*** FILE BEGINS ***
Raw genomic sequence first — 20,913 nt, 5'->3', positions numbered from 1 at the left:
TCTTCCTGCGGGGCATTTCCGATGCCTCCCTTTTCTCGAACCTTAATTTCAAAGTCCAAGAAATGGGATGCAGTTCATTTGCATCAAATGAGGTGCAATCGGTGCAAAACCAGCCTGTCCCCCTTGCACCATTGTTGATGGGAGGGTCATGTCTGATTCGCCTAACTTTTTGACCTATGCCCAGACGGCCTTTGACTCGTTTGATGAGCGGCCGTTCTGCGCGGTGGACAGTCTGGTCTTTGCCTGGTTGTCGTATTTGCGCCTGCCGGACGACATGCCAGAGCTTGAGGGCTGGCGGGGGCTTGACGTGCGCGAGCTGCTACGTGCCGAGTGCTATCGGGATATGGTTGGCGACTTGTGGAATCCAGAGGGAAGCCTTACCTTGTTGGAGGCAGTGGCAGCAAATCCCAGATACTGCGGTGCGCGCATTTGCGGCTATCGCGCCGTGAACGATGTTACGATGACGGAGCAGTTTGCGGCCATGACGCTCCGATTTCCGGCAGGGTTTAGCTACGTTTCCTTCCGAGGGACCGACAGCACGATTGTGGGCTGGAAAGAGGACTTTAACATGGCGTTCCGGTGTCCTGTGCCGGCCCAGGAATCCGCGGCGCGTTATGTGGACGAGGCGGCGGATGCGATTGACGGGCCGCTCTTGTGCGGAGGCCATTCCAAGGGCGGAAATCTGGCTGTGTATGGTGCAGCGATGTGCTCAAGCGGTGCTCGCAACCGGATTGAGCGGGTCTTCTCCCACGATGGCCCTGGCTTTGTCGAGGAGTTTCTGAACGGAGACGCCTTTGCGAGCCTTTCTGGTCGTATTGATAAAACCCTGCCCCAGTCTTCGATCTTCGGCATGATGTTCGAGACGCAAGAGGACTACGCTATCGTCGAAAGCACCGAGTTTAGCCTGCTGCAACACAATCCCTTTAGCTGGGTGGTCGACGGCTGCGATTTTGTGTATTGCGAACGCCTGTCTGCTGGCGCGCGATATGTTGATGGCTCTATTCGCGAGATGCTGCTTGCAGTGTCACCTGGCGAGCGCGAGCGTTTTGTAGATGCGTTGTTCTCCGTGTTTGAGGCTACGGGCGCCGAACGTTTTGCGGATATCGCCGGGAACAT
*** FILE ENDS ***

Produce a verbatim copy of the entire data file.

Raw genomic sequence first — 20,913 nt, 5'->3', positions numbered from 1 at the left:
TCTTCCTGCGGGGCATTTCCGATGCCTCCCTTTTCTCGAACCTTAATTTCAAAGTCCAAGAAATGGGATGCAGTTCATTTGCATCAAATGAGGTGCAATCGGTGCAAAACCAGCCTGTCCCCCTTGCACCATTGTTGATGGGAGGGTCATGTCTGATTCGCCTAACTTTTTGACCTATGCCCAGACGGCCTTTGACTCGTTTGATGAGCGGCCGTTCTGCGCGGTGGACAGTCTGGTCTTTGCCTGGTTGTCGTATTTGCGCCTGCCGGACGACATGCCAGAGCTTGAGGGCTGGCGGGGGCTTGACGTGCGCGAGCTGCTACGTGCCGAGTGCTATCGGGATATGGTTGGCGACTTGTGGAATCCAGAGGGAAGCCTTACCTTGTTGGAGGCAGTGGCAGCAAATCCCAGATACTGCGGTGCGCGCATTTGCGGCTATCGCGCCGTGAACGATGTTACGATGACGGAGCAGTTTGCGGCCATGACGCTCCGATTTCCGGCAGGGTTTAGCTACGTTTCCTTCCGAGGGACCGACAGCACGATTGTGGGCTGGAAAGAGGACTTTAACATGGCGTTCCGGTGTCCTGTGCCGGCCCAGGAATCCGCGGCGCGTTATGTGGACGAGGCGGCGGATGCGATTGACGGGCCGCTCTTGTGCGGAGGCCATTCCAAGGGCGGAAATCTGGCTGTGTATGGTGCAGCGATGTGCTCAAGCGGTGCTCGCAACCGGATTGAGCGGGTCTTCTCCCACGATGGCCCTGGCTTTGTCGAGGAGTTTCTGAACGGAGACGCCTTTGCGAGCCTTTCTGGTCGTATTGATAAAACCCTGCCCCAGTCTTCGATCTTCGGCATGATGTTCGAGACGCAAGAGGACTACGCTATCGTCGAAAGCACCGAGTTTAGCCTGCTGCAACACAATCCCTTTAGCTGGGTGGTCGACGGCTGCGATTTTGTGTATTGCGAACGCCTGTCTGCTGGCGCGCGATATGTTGATGGCTCTATTCGCGAGATGCTGCTTGCAGTGTCACCTGGCGAGCGCGAGCGTTTTGTAGATGCGTTGTTCTCCGTGTTTGAGGCTACGGGCGCCGAACGTTTTGCGGATATCGCCGGGAACAT